In addition, Vice-President
for Academic Affairs Roger W.
Heyns last spring set up an ad
hoc advisory committee as a
means of identifying some of
the minority group problems
that the University should con-
cern itself with.
The general function of the
highly informal advisory com-
mittee is to carry on discussion
that would be of some help to
Heyns, Prof. N. Edd Miller,
assistant to the vice-president
for academic affairs, said re-
cently.
The committee attempt.; to
put workable limits on what
research the University should
undertake and what action
programs it should institute.
Since it is purely advisory, it
does not necessarily conduct
research on its own but may
point to areas that another
University unit should investi-
gate.
One of the topics that the
committee is considering is
the problem of motivation:
Why do some Negro students
drop out of high school, and
why do some decide not to
come on to college when they
are capable?

Romney
Higher I

Admrnistration
£ducation Funds

Included in this problem is
the difficulty of financing a
college education.
The committee is presently
concerned with finding out in
which fields Negro students
choose to do their work. The
question then arises of why
they select certain fields rather
than others.
Fight Drop Outs
Among other topics discussed
by the committee are what can
be done to increase the num-
ber of undergraduate and
graduate Negro students and
how the University can help
prevent students from dropping
out of high school.
Members of the committees
are Professors Ralph Gibson of
the Medical School, Ronald
Lippitt of psychology depart-
ment and program director for
the Research Center on Group
Dynamics, Alvin Loving of the
Flint College education school,
Frank Maple of the social work
school, Albert McQueen of the
Institute for Social .Research,

PROF. N. EDD MILLER
... ad hoc committee

.::..***..........**.. ............r.... ..r. .....~....,rr.A.
See k To Elevate Negro Role,

William Morse of the educa-
tion school, RobertVinterof
the social work school and
Stephen Withey of psychology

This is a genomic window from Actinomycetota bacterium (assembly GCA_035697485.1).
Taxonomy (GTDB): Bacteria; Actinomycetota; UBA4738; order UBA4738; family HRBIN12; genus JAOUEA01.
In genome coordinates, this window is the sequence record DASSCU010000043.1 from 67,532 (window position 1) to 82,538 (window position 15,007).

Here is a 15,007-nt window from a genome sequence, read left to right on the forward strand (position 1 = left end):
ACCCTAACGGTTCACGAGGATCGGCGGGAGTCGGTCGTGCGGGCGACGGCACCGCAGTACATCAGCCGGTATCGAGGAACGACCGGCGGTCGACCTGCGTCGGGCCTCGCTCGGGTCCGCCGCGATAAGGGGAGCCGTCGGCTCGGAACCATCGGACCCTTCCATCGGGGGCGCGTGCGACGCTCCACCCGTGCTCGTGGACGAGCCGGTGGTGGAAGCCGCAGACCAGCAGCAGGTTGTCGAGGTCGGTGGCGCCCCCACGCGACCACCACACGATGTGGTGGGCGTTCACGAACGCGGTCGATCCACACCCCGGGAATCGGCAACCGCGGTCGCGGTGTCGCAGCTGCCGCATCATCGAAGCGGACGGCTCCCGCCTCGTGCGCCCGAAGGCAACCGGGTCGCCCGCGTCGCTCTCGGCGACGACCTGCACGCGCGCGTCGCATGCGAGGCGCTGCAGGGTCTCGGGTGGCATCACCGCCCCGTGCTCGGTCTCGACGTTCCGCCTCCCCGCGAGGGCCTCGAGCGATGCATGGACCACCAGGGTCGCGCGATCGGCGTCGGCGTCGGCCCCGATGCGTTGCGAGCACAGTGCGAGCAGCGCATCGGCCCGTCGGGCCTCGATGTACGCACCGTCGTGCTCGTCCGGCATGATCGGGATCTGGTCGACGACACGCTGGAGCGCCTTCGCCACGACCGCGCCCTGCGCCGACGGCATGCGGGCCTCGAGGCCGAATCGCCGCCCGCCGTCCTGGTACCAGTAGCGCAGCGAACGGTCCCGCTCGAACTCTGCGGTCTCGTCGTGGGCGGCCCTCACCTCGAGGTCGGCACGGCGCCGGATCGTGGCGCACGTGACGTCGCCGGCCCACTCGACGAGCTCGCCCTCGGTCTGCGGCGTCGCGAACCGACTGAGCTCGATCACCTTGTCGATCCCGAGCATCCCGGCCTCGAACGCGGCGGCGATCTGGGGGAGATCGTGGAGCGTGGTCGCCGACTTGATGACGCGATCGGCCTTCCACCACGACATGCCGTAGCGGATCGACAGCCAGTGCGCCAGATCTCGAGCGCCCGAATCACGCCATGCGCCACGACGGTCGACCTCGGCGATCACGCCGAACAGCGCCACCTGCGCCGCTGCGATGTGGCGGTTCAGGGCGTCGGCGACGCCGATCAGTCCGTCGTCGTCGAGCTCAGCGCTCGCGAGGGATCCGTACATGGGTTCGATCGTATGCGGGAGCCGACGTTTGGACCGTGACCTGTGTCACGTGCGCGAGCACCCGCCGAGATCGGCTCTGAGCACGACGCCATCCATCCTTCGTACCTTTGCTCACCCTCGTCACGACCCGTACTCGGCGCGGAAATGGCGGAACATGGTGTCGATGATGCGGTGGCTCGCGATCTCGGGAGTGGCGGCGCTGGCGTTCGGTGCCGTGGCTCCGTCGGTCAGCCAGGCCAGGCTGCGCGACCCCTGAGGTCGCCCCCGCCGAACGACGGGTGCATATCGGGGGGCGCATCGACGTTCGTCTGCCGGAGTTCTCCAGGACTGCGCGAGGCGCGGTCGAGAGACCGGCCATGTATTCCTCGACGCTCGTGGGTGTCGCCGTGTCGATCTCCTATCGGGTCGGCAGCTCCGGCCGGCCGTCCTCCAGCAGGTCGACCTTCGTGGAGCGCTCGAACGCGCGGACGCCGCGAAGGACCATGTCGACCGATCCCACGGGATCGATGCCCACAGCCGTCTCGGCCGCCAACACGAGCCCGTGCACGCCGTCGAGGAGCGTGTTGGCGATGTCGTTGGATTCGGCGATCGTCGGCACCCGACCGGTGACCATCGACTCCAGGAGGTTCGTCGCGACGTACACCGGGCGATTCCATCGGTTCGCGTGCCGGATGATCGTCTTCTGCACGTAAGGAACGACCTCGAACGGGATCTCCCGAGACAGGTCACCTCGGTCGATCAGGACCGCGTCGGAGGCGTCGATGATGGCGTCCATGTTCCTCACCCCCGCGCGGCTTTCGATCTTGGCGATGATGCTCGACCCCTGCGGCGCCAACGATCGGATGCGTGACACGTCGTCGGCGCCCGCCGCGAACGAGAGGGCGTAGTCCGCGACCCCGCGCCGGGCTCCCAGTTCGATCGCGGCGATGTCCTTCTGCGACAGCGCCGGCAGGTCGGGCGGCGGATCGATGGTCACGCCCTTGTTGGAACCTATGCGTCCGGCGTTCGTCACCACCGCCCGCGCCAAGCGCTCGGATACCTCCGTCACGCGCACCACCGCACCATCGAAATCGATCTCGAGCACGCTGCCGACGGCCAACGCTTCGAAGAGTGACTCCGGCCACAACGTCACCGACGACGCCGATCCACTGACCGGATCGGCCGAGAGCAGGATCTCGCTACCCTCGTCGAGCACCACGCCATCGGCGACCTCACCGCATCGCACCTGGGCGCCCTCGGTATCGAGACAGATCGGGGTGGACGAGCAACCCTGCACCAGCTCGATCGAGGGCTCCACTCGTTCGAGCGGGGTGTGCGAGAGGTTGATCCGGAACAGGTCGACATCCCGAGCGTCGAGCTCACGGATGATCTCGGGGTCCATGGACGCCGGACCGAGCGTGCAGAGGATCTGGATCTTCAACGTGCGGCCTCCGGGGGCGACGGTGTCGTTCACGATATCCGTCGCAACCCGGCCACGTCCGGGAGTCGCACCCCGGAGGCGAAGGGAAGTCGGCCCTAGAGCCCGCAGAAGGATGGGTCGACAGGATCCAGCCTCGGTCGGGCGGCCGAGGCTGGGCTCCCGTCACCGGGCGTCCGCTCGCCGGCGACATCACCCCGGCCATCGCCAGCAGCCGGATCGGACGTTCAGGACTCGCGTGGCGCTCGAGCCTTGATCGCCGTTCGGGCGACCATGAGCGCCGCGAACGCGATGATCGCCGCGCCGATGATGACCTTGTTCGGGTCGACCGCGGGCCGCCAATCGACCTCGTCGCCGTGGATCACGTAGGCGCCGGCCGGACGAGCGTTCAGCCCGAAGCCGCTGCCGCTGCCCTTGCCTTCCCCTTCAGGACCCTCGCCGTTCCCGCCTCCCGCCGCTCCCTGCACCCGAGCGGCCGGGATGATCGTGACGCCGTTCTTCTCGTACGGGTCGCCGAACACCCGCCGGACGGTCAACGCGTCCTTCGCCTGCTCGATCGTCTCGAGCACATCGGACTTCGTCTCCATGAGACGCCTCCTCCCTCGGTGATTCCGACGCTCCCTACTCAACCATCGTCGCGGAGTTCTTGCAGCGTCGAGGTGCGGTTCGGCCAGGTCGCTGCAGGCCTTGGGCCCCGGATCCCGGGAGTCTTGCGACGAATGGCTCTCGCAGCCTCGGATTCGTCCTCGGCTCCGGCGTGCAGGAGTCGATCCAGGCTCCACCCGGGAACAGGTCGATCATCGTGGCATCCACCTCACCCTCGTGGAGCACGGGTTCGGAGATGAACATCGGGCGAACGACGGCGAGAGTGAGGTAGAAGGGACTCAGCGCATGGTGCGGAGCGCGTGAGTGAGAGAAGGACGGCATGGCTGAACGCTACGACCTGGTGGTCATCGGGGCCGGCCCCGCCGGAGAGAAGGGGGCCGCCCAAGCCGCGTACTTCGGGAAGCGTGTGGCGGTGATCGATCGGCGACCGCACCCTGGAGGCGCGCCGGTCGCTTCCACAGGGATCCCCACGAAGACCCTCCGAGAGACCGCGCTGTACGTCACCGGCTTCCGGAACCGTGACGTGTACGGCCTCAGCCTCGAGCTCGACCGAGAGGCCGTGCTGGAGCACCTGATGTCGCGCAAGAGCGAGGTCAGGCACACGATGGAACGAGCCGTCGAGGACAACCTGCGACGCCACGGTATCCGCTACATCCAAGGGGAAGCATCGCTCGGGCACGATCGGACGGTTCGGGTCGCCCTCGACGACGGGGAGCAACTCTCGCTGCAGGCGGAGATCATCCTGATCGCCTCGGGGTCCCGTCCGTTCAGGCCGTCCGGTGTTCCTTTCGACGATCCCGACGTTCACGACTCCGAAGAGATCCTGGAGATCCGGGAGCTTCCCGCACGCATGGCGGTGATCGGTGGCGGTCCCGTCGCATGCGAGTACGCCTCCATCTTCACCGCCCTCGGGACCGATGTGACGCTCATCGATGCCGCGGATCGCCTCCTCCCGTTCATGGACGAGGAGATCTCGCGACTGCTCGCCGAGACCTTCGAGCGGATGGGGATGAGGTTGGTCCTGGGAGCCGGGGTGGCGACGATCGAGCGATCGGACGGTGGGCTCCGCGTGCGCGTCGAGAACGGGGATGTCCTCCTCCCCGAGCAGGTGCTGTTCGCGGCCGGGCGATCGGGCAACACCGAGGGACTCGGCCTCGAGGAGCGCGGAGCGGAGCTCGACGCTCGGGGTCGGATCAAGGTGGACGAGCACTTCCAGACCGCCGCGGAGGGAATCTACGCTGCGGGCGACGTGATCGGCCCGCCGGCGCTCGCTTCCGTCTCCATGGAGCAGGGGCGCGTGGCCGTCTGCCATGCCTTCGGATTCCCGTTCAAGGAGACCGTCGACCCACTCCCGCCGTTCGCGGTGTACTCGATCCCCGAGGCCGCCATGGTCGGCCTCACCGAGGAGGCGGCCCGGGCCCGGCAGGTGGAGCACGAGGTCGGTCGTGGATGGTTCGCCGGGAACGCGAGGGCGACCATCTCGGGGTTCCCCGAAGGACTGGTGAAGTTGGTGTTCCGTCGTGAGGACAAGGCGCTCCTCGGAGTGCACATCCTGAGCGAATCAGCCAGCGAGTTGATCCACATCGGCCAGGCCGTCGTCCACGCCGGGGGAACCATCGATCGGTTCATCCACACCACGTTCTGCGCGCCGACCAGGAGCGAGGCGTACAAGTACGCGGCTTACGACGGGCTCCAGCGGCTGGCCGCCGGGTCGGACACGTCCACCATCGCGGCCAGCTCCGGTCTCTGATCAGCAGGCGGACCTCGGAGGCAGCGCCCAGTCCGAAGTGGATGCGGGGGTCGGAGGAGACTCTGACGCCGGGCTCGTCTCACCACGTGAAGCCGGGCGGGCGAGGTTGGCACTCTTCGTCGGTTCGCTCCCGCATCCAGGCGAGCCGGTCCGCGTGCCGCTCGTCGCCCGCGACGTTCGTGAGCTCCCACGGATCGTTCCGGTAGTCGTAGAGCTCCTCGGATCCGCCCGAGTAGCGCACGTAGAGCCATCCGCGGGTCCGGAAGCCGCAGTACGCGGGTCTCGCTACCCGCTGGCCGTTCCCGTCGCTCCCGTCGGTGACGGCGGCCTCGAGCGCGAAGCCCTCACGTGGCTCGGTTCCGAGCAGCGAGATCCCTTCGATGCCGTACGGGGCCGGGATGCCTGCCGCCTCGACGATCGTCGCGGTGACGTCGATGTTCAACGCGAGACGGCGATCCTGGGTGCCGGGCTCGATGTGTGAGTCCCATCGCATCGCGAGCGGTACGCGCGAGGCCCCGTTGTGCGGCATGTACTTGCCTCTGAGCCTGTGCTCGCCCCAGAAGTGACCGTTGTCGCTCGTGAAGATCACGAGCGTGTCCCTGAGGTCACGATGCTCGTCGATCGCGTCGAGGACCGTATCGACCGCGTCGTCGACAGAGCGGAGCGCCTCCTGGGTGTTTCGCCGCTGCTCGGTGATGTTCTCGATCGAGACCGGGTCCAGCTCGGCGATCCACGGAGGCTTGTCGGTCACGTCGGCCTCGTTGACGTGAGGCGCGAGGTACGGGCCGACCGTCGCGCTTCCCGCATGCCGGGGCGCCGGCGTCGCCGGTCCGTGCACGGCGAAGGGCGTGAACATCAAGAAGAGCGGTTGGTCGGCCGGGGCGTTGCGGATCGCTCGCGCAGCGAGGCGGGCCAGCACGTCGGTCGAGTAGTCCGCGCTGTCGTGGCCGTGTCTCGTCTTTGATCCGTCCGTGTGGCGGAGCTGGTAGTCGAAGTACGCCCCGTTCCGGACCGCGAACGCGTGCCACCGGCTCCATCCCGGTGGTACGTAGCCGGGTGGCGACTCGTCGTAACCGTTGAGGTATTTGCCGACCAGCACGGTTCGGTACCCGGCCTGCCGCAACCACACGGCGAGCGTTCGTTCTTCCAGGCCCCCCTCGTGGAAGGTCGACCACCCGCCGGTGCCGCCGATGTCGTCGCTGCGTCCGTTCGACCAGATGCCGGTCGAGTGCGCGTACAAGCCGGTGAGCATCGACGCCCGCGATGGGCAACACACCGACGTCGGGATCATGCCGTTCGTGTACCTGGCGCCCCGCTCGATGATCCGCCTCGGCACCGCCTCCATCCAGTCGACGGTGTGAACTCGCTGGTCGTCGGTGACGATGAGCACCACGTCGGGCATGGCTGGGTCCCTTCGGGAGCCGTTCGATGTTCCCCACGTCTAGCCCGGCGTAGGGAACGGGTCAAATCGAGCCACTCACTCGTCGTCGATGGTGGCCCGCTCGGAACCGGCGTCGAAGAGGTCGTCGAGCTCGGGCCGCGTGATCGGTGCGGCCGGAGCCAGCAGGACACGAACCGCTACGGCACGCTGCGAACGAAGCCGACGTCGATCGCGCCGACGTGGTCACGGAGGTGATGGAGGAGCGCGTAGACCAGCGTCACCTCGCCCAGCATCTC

and program director for the
Survey Research Center.
Admissions director Clyde
Vroman and Prof. Miller also
sit with the advisory commit-
tee.
One concrete action growing
out of the committee was the
hiring of Sain, Prof. Miller
said.
Sain's Work
Eventually Sain's work is
intended:
1) To assist high schools in
developing counseling programs
and curricula that are effective
in keeping promising students
in school;
2) To be sure that the Uni-
versity is aware of students
capable of coming here; and
3) To work with University
schools and colleges to insure
that special problems of adjust-
ing to the first year programs
are met.
Sain works closely with the
advisory committee.
Negro Role,
The committee is expected to
participate in the Oct. 21 con-
ference on the role of the
Negro in higher education.
This conference -sponsored
by the University-will be at-
tended by all the Big Ten
schools as well as the Univer-
sity of Chicago, Wayne State
University and the Tuskegee
Institute.
Beginning with an introduc-
tion and welcome by Hobart
Taylor, executive vice - chair-
man for the President's Com-
mittee on Equal Employment
Opportunity, and Heyns, the
morning discussion will center
on the role of a university in
increasing the flow of prepared
Negroes into the job market.
In the afternoon the confer-
ence will consider possible co-
operative efforts among colleges
See 'U,' Page 2

lTwo Plans
May Include
Tuition Rise
Seek $10 Million Hike
Through Full, Partial